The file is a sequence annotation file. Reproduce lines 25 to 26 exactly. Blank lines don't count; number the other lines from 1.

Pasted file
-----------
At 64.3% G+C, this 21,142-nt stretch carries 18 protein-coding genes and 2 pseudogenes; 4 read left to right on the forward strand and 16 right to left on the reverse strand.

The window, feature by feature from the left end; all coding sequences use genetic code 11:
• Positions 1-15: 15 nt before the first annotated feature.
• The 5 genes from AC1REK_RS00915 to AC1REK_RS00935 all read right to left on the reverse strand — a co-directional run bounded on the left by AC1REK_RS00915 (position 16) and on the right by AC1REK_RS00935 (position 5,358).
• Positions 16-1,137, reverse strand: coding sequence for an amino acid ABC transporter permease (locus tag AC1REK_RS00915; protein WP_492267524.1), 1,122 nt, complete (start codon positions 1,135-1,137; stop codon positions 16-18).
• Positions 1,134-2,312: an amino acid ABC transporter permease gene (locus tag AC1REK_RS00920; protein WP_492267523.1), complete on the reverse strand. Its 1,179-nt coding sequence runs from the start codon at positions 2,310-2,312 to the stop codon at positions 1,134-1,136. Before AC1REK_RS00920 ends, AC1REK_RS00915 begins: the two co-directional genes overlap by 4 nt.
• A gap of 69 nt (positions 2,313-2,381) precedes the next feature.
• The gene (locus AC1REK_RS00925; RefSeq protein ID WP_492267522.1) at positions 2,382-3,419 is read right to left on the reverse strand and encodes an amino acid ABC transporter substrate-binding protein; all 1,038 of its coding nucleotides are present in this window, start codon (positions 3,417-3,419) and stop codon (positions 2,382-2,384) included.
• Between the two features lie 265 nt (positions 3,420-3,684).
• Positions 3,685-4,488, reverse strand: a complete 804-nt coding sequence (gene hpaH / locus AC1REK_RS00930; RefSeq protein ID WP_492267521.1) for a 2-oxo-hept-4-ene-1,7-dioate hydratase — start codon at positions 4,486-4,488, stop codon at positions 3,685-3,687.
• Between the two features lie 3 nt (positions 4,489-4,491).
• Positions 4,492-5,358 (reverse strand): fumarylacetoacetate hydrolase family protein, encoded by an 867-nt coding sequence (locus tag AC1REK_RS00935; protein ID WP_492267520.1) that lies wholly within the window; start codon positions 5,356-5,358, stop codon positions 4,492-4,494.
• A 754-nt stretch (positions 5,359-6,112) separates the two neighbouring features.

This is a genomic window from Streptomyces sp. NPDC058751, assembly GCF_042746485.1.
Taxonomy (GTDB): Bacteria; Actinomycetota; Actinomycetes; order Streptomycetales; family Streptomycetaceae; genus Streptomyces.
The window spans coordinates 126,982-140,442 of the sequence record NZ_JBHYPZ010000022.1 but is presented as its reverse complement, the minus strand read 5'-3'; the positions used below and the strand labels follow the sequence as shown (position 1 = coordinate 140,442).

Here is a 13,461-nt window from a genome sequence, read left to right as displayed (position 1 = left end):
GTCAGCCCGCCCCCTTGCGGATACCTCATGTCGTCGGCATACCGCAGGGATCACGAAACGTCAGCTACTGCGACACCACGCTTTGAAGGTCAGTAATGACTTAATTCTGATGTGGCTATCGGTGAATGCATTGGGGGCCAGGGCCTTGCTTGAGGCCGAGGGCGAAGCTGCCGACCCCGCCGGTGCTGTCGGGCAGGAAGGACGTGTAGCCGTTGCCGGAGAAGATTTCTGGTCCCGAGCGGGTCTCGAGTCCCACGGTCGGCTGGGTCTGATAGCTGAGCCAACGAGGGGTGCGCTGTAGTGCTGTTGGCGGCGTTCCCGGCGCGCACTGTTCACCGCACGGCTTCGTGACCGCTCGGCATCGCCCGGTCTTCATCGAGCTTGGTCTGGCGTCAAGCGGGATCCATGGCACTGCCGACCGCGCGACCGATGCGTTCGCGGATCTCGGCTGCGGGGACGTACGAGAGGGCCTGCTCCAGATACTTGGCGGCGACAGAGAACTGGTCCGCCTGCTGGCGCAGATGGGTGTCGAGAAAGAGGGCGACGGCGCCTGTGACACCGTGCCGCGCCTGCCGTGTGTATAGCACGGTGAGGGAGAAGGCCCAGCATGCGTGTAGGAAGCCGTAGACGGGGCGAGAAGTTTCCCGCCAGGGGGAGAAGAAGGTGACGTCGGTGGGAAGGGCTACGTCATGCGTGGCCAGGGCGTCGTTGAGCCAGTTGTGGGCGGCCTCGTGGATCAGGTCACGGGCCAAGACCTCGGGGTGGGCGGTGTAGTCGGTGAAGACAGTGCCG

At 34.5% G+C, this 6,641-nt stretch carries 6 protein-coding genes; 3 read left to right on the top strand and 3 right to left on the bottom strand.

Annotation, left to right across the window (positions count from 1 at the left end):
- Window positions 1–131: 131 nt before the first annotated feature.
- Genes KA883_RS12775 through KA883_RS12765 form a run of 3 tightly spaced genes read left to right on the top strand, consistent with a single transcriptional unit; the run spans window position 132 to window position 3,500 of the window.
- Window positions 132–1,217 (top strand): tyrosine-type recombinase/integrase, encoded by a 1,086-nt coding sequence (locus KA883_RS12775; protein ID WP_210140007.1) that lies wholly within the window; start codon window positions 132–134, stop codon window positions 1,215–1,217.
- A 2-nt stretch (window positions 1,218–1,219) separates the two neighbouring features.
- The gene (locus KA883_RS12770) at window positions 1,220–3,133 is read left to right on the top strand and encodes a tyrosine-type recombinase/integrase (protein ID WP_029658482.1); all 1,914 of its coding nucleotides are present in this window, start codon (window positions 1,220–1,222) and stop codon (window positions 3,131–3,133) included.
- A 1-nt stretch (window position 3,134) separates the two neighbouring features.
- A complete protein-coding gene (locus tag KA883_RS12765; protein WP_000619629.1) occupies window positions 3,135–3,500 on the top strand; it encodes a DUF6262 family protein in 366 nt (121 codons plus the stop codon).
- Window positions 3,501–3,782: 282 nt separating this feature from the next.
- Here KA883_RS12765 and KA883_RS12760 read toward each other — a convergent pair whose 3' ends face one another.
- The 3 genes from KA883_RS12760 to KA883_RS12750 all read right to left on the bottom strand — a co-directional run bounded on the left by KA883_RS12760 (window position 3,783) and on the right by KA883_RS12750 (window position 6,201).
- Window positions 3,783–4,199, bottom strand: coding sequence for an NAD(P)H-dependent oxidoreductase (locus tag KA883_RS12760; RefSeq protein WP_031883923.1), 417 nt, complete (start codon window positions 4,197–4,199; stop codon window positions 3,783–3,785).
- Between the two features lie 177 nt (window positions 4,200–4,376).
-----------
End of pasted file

- The gene (locus KA883_RS12770) at window positions 1,220–3,133 is read left to right on the top strand and encodes a tyrosine-type recombinase/integrase (protein ID WP_029658482.1); all 1,914 of its coding nucleotides are present in this window, start codon (window positions 1,220–1,222) and stop codon (window positions 3,131–3,133) included.
- A 1-nt stretch (window position 3,134) separates the two neighbouring features.